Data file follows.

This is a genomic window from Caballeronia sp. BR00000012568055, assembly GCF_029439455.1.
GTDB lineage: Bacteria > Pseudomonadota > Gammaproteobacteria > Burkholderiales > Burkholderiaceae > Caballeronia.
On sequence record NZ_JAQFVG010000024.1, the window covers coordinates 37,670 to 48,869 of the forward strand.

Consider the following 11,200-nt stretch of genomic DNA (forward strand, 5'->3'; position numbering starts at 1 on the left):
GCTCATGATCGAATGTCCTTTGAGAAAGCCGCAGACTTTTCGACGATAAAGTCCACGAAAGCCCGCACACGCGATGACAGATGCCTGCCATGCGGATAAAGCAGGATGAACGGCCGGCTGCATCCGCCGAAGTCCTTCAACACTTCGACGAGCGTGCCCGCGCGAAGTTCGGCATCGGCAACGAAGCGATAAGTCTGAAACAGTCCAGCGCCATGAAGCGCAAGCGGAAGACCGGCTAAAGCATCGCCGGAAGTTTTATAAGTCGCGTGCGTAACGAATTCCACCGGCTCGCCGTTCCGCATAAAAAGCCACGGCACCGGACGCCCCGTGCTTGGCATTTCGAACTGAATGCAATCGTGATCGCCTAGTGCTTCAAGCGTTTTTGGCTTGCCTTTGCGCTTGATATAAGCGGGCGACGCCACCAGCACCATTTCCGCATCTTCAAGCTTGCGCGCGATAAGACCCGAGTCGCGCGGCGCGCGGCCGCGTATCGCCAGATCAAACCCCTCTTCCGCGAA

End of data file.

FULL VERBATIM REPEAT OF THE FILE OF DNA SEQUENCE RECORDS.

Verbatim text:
This is a genomic window from Caballeronia sp. BR00000012568055, assembly GCF_029439455.1.
GTDB lineage: Bacteria > Pseudomonadota > Gammaproteobacteria > Burkholderiales > Burkholderiaceae > Caballeronia.
On sequence record NZ_JAQFVG010000024.1, the window covers coordinates 37,670 to 48,869 of the forward strand.

Consider the following 11,200-nt stretch of genomic DNA (forward strand, 5'->3'; position numbering starts at 1 on the left):
GCTCATGATCGAATGTCCTTTGAGAAAGCCGCAGACTTTTCGACGATAAAGTCCACGAAAGCCCGCACACGCGATGACAGATGCCTGCCATGCGGATAAAGCAGGATGAACGGCCGGCTGCATCCGCCGAAGTCCTTCAACACTTCGACGAGCGTGCCCGCGCGAAGTTCGGCATCGGCAACGAAGCGATAAGTCTGAAACAGTCCAGCGCCATGAAGCGCAAGCGGAAGACCGGCTAAAGCATCGCCGGAAGTTTTATAAGTCGCGTGCGTAACGAATTCCACCGGCTCGCCGTTCCGCATAAAAAGCCACGGCACCGGACGCCCCGTGCTTGGCATTTCGAACTGAATGCAATCGTGATCGCCTAGTGCTTCAAGCGTTTTTGGCTTGCCTTTGCGCTTGATATAAGCGGGCGACGCCACCAGCACCATTTCCGCATCTTCAAGCTTGCGCGCGATAAGACCCGAGTCGCGCGGCGCGCGGCCGCGTATCGCCAGATCAAACCCCTCTTCCGCGAA